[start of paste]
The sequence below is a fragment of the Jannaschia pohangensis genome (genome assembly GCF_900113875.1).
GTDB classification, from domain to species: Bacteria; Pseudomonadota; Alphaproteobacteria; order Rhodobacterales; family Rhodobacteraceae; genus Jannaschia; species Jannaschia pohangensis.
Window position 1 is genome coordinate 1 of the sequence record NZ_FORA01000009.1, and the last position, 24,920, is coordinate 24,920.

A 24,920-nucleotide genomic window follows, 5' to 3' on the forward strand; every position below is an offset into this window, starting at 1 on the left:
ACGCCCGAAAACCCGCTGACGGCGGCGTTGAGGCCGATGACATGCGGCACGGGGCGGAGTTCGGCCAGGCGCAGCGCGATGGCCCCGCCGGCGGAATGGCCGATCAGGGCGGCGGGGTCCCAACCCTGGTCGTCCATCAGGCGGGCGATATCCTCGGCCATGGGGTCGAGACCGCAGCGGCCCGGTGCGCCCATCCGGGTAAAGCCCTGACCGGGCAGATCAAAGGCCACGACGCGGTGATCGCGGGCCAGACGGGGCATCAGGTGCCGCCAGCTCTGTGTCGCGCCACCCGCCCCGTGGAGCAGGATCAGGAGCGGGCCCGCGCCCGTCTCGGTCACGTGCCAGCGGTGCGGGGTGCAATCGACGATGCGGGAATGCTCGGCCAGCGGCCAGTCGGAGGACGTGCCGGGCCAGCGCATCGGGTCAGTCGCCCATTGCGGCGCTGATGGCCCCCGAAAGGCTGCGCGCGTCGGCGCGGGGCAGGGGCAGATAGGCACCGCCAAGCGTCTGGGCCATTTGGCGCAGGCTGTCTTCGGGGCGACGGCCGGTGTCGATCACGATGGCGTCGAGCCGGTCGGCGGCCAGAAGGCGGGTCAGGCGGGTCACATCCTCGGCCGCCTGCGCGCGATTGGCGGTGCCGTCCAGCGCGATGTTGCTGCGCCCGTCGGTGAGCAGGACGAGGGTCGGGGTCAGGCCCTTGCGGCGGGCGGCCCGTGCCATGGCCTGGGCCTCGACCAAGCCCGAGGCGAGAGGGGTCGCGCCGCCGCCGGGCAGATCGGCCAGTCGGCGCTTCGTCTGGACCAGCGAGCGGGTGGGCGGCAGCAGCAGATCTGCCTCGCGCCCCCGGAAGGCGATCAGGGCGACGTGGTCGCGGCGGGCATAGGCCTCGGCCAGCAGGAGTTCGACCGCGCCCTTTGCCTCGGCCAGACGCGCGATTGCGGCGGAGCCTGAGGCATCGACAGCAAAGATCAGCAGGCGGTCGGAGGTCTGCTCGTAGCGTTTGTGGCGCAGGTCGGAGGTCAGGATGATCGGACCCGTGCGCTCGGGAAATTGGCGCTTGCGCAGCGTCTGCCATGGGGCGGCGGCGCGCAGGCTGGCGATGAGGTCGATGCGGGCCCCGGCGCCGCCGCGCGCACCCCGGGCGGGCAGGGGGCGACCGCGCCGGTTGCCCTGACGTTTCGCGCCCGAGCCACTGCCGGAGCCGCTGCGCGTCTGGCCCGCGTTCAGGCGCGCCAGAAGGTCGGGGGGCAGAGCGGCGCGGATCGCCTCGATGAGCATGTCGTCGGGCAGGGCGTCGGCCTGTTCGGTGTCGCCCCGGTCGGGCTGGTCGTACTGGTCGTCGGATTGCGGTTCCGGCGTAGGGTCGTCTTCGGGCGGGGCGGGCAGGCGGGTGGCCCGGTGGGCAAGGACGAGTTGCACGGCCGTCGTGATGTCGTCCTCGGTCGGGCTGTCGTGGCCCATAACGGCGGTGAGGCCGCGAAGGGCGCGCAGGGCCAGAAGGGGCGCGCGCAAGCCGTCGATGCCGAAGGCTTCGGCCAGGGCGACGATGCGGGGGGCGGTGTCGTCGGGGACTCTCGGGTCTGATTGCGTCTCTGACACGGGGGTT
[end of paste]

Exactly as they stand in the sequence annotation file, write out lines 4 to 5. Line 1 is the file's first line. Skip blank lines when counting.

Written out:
A 24,920-nucleotide genomic window follows, 5' to 3' on the forward strand; every position below is an offset into this window, starting at 1 on the left:
ACGCCCGAAAACCCGCTGACGGCGGCGTTGAGGCCGATGACATGCGGCACGGGGCGGAGTTCGGCCAGGCGCAGCGCGATGGCCCCGCCGGCGGAATGGCCGATCAGGGCGGCGGGGTCCCAACCCTGGTCGTCCATCAGGCGGGCGATATCCTCGGCCATGGGGTCGAGACCGCAGCGGCCCGGTGCGCCCATCCGGGTAAAGCCCTGACCGGGCAGATCAAAGGCCACGACGCGGTGATCGCGGGCCAGACGGGGCATCAGGTGCCGCCAGCTCTGTGTCGCGCCACCCGCCCCGTGGAGCAGGATCAGGAGCGGGCCCGCGCCCGTCTCGGTCACGTGCCAGCGGTGCGGGGTGCAATCGACGATGCGGGAATGCTCGGCCAGCGGCCAGTCGGAGGACGTGCCGGGCCAGCGCATCGGGTCAGTCGCCCATTGCGGCGCTGATGGCCCCCGAAAGGCTGCGCGCGTCGGCGCGGGGCAGGGGCAGATAGGCACCGCCAAGCGTCTGGGCCATTTGGCGCAGGCTGTCTTCGGGGCGACGGCCGGTGTCGATCACGATGGCGTCGAGCCGGTCGGCGGCCAGAAGGCGGGTCAGGCGGGTCACATCCTCGGCCGCCTGCGCGCGATTGGCGGTGCCGTCCAGCGCGATGTTGCTGCGCCCGTCGGTGAGCAGGACGAGGGTCGGGGTCAGGCCCTTGCGGCGGGCGGCCCGTGCCATGGCCTGGGCCTCGACCAAGCCCGAGGCGAGAGGGGTCGCGCCGCCGCCGGGCAGATCGGCCAGTCGGCGCTTCGTCTGGACCAGCGAGCGGGTGGGCGGCAGCAGCAGATCTGCCTCGCGCCCCCGGAAGGCGATCAGGGCGACGTGGTCGCGGCGGGCATAGGCCTCGGCCAGCAGGAGTTCGACCGCGCCCTTTGCCTCGGCCAGACGCGCGATTGCGGCGGAGCCTGAGGCATCGACAGCAAAGATCAGCAGGCGGTCGGAGGTCTGCTCGTAGCGTTTGTGGCGCAGGTCGGAGGTCAGGATGATCGGACCCGTGCGCTCGGGAAATTGGCGCTTGCGCAGCGTCTGCCATGGGGCGGCGGCGCGCAGGCTGGCGATGAGGTCGATGCGGGCCCCGGCGCCGCCGCGCGCACCCCGGGCGGGCAGGGGGCGACCGCGCCGGTTGCCCTGACGTTTCGCGCCCGAGCCACTGCCGGAGCCGCTGCGCGTCTGGCCCGCGTTCAGGCGCGCCAGAAGGTCGGGGGGCAGAGCGGCGCGGATCGCCTCGATGAGCATGTCGTCGGGCAGGGCGTCGGCCTGTTCGGTGTCGCCCCGGTCGGGCTGGTCGTACTGGTCGTCGGATTGCGGTTCCGGCGTAGGGTCGTCTTCGGGCGGGGCGGGCAGGCGGGTGGCCCGGTGGGCAAGGACGAGTTGCACGGCCGTCGTGATGTCGTCCTCGGTCGGGCTGTCGTGGCCCATAACGGCGGTGAGGCCGCGAAGGGCGCGCAGGGCCAGAAGGGGCGCGCGCAAGCCGTCGATGCCGAAGGCTTCGGCCAGGGCGACGATGCGGGGGGCGGTGTCGTCGGGGACTCTCGGGTCTGATTGCGTCTCTGACACGGGGGTT